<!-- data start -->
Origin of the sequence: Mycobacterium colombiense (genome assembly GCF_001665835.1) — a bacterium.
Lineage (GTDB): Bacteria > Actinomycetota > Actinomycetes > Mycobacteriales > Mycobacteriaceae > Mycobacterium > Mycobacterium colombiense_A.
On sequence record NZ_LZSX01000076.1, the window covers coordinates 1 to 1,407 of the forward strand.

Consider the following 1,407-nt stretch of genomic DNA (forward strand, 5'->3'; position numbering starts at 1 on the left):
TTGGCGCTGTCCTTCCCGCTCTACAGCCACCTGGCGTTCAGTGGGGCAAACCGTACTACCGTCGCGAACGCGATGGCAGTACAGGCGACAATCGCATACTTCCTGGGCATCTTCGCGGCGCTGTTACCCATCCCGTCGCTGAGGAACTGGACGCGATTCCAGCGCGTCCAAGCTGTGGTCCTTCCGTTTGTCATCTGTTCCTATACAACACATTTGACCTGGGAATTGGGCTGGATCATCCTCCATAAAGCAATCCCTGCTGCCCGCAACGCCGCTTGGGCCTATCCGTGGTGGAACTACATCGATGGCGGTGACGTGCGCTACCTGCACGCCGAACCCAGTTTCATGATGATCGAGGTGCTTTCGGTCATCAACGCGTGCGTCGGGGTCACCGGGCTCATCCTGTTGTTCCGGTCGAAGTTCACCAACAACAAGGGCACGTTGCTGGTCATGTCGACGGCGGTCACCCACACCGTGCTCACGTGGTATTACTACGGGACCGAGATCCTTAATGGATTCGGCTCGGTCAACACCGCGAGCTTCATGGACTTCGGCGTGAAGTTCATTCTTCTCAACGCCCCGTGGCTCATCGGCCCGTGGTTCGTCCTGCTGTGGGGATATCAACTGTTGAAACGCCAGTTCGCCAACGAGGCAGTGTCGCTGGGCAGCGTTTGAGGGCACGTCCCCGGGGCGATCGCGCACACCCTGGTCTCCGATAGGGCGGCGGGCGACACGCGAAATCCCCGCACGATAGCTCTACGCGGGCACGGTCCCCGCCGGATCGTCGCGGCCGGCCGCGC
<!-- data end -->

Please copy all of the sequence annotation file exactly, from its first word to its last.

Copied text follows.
Origin of the sequence: Mycobacterium colombiense (genome assembly GCF_001665835.1) — a bacterium.
Lineage (GTDB): Bacteria > Actinomycetota > Actinomycetes > Mycobacteriales > Mycobacteriaceae > Mycobacterium > Mycobacterium colombiense_A.
On sequence record NZ_LZSX01000076.1, the window covers coordinates 1 to 1,407 of the forward strand.

Consider the following 1,407-nt stretch of genomic DNA (forward strand, 5'->3'; position numbering starts at 1 on the left):
TTGGCGCTGTCCTTCCCGCTCTACAGCCACCTGGCGTTCAGTGGGGCAAACCGTACTACCGTCGCGAACGCGATGGCAGTACAGGCGACAATCGCATACTTCCTGGGCATCTTCGCGGCGCTGTTACCCATCCCGTCGCTGAGGAACTGGACGCGATTCCAGCGCGTCCAAGCTGTGGTCCTTCCGTTTGTCATCTGTTCCTATACAACACATTTGACCTGGGAATTGGGCTGGATCATCCTCCATAAAGCAATCCCTGCTGCCCGCAACGCCGCTTGGGCCTATCCGTGGTGGAACTACATCGATGGCGGTGACGTGCGCTACCTGCACGCCGAACCCAGTTTCATGATGATCGAGGTGCTTTCGGTCATCAACGCGTGCGTCGGGGTCACCGGGCTCATCCTGTTGTTCCGGTCGAAGTTCACCAACAACAAGGGCACGTTGCTGGTCATGTCGACGGCGGTCACCCACACCGTGCTCACGTGGTATTACTACGGGACCGAGATCCTTAATGGATTCGGCTCGGTCAACACCGCGAGCTTCATGGACTTCGGCGTGAAGTTCATTCTTCTCAACGCCCCGTGGCTCATCGGCCCGTGGTTCGTCCTGCTGTGGGGATATCAACTGTTGAAACGCCAGTTCGCCAACGAGGCAGTGTCGCTGGGCAGCGTTTGAGGGCACGTCCCCGGGGCGATCGCGCACACCCTGGTCTCCGATAGGGCGGCGGGCGACACGCGAAATCCCCGCACGATAGCTCTACGCGGGCACGGTCCCCGCCGGATCGTCGCGGCCGGCCGCGC